Tom Yum Koong's chefs build on traditional Thai recipes to load their menu with exciting and eclectic ingredients ranging from tangerines and mango to wild boar and squid. Sugar and spice join forces to season the thick sauce simmering in the black-pepper-mango curry ($10.95), a flavorful bowl of vegetables and cashews mixed with a choice of meat. A medley of seameats such as mussels and squid sizzle in the Phuket fried rice ($10.95), and the fantasy tilapia ($13.95) takes time off from reading J.R.R. Tolkien to glide out of the kitchen atop a bed of veggies simmering in chili sauce. Basil leaves join peppers, onion, and pork in a skittering dance across the skillet in the pan-fried wild-boar basil ($9.95). Fresh-fish cravings recede at the sushi bar to prevent persistent urges to trawl through exhibits at the local aquarium.
If your old method of sampling everything on a restaurant's menu tends to make bewildered enemies of everyone else in the restaurant, today's Groupon will let you curtail the thievery while still treating the palate. For $15, you get $35 worth of small-plate Thai cuisine and drinks at Ronnarong Thai Tapas Bar in Somerville.
As one of the oldest cosmetology schools in the area, the Salon Schools Group has been churning out highly trained manicure mavens, visage revolutionaries, and overall bodily beautifiers for nearly eight decades. Drop by any location and let one of the up-and-coming cosmetologists stage a performance of their freshly honed skills under the supervision of an expert instructor before they matriculate to some of the finest salons in the area. Services, which vary by school location, include a cranberry bog facial from Westerville's spa menu, which cleanses and heals the skin with antioxidants and essential oils and, like any fruitful spelunking expedition, concludes with a shampoo and blow dry ($32.50). Heath's salon menu offers deluxe haircuts with a blow dry and curling-iron style ($9–$11) and cap highlights ($29–$30). Liberate upper lips and eyebrows from the tyranny of excess fuzz with a wax from Canal Winchester's spa offerings ($7 each), or sharpen your claws with the full set of sculptured nails offered on Karl Road's salon menu ($20). There are a slew of equally indulgent treatments at all seven locations. Go in for a marathon glam session before the office prom, or spread out services over multiple visits.
According to Robert Nadeau of the Boston Phoenix, the chefs at Thaitation Restaurant know when enough is enough. “You smell the garlic, but don’t taste it,” the columnist writes, going on to rave about the chefs’ willingness to forgo heavy-handed seasonings for perfectly balanced flavors.
Indeed, slight hints of coconut broth, galangal root, and lemongrass infuse the lengthy list of items on owner Ratana Chourattana’s dinner menu. But these fresh seafood stir-fries, curries, and noodles are not all that Thaitation Restaurant has to offer. The eatery ends meals on a sweet note with a large number of desserts—a feature not typical of Thailand, as Nadeau points out. Guests can dip spoons into sweets such as coconut mousse as plentiful sunlight filters through huge dining-room windows, illuminating golden walls and tables set with cloth napkins.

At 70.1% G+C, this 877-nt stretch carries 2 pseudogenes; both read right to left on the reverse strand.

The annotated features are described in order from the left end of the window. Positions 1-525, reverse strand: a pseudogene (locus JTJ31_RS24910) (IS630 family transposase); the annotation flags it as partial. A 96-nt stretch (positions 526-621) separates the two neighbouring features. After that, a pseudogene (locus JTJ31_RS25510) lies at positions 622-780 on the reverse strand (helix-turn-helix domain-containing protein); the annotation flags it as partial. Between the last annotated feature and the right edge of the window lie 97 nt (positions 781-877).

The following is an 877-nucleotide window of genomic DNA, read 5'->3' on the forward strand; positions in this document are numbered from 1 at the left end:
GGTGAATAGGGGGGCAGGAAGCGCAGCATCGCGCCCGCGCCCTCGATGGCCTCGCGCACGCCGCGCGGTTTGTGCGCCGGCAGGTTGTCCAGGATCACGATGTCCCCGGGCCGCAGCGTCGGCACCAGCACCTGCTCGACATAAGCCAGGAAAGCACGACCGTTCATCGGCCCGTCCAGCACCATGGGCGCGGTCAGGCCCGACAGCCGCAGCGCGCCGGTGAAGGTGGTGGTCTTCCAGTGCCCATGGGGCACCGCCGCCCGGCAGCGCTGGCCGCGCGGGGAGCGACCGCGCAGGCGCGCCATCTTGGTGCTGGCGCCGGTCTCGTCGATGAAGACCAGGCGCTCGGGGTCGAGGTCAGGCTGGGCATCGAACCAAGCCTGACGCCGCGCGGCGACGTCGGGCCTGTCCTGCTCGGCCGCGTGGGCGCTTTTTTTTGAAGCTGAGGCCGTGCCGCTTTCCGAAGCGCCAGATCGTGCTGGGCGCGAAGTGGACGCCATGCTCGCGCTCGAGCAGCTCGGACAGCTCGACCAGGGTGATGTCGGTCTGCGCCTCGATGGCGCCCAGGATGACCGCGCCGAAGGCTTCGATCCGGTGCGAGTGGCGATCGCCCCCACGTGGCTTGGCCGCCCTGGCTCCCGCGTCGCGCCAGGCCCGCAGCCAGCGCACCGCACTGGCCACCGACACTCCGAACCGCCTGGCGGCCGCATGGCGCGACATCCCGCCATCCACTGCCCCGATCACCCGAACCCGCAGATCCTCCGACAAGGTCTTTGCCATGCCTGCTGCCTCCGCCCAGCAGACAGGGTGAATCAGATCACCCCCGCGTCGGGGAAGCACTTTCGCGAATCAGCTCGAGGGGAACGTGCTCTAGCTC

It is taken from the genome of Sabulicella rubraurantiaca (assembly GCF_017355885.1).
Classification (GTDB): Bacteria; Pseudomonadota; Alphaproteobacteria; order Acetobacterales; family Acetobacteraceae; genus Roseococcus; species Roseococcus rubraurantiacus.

The chefs at Bamboo Thai Restaurant developed a menu that gives diners complete control over their gustatory experience, from the level of spiciness to the type of noodles accompanying their dish. Five distinct curries—red, green, yellow, panang, and massaman—pair with the guest's selection of one of nine proteins and one of 10 rice or noodle options, including udon, buckwheat, and vermicelli, resulting in more dinner options than a socialite's rolodex. The noodle selection process crops up again when ordering one of the six meal-in-a-bowl soups, and five pad thai options dare taste buds to pick from vegetables, chicken, shrimp, or a combination of all three, with rice or crispy egg noodles. To complement spicy bites, a lengthy list of Thai, Japanese, and American beers stands next to warm and draft sakes.
The chefs at Dok Bua Thai Kitchen use a range of traditional ingredients to craft Thai dishes that drew attention from Boston Magazine. The writers named the eatery Best Thai in their Best of Boston 2011 piece, citing dishes such as “miang kum, an ultra-flavorful combination of dried shrimp, toasted coconut, peanuts, lime, ginger, and tamarind sauce served with spinach leaves for wrapping.” Dok Bua also earned a "very good to excellent" Zagat rating. The servers in the dining room at the eatery deliver still-steaming plates of deep-fried snapper with red-curry sauce, crispy pork with chili and basil sauce over rice, and time-tested pad thai with sautéed rice noodles, egg, and peanuts. As satisfied sighs drift through the dining room, black-sesame dumplings in ginger syrup and smooth coconut ice cream cradled in a coconut shell bring pleasant endings to feasts, unlike the discovery that papier mâchè is not a good material for building tables.